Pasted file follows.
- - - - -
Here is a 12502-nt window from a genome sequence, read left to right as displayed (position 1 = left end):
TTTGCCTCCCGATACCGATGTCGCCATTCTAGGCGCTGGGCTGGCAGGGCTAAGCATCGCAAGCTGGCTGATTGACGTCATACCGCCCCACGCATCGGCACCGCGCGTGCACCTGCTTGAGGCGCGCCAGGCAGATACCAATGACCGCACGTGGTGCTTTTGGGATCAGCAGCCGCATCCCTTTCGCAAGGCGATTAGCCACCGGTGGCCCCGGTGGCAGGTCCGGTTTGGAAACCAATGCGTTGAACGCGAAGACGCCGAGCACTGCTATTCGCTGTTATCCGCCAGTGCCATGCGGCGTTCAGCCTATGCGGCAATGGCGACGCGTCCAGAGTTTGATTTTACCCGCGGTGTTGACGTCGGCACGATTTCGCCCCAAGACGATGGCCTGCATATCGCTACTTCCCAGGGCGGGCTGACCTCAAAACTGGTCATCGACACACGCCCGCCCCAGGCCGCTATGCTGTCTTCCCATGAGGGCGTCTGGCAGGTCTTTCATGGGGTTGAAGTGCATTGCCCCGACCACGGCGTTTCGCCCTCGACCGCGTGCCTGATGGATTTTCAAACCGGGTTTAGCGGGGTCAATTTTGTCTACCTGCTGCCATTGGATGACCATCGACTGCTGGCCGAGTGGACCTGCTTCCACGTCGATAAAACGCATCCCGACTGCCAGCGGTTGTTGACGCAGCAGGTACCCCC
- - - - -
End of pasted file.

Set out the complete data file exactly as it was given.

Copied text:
Here is a 12502-nt window from a genome sequence, read left to right as displayed (position 1 = left end):
TTTGCCTCCCGATACCGATGTCGCCATTCTAGGCGCTGGGCTGGCAGGGCTAAGCATCGCAAGCTGGCTGATTGACGTCATACCGCCCCACGCATCGGCACCGCGCGTGCACCTGCTTGAGGCGCGCCAGGCAGATACCAATGACCGCACGTGGTGCTTTTGGGATCAGCAGCCGCATCCCTTTCGCAAGGCGATTAGCCACCGGTGGCCCCGGTGGCAGGTCCGGTTTGGAAACCAATGCGTTGAACGCGAAGACGCCGAGCACTGCTATTCGCTGTTATCCGCCAGTGCCATGCGGCGTTCAGCCTATGCGGCAATGGCGACGCGTCCAGAGTTTGATTTTACCCGCGGTGTTGACGTCGGCACGATTTCGCCCCAAGACGATGGCCTGCATATCGCTACTTCCCAGGGCGGGCTGACCTCAAAACTGGTCATCGACACACGCCCGCCCCAGGCCGCTATGCTGTCTTCCCATGAGGGCGTCTGGCAGGTCTTTCATGGGGTTGAAGTGCATTGCCCCGACCACGGCGTTTCGCCCTCGACCGCGTGCCTGATGGATTTTCAAACCGGGTTTAGCGGGGTCAATTTTGTCTACCTGCTGCCATTGGATGACCATCGACTGCTGGCCGAGTGGACCTGCTTCCACGTCGATAAAACGCATCCCGACTGCCAGCGGTTGTTGACGCAGCAGGTACCCCC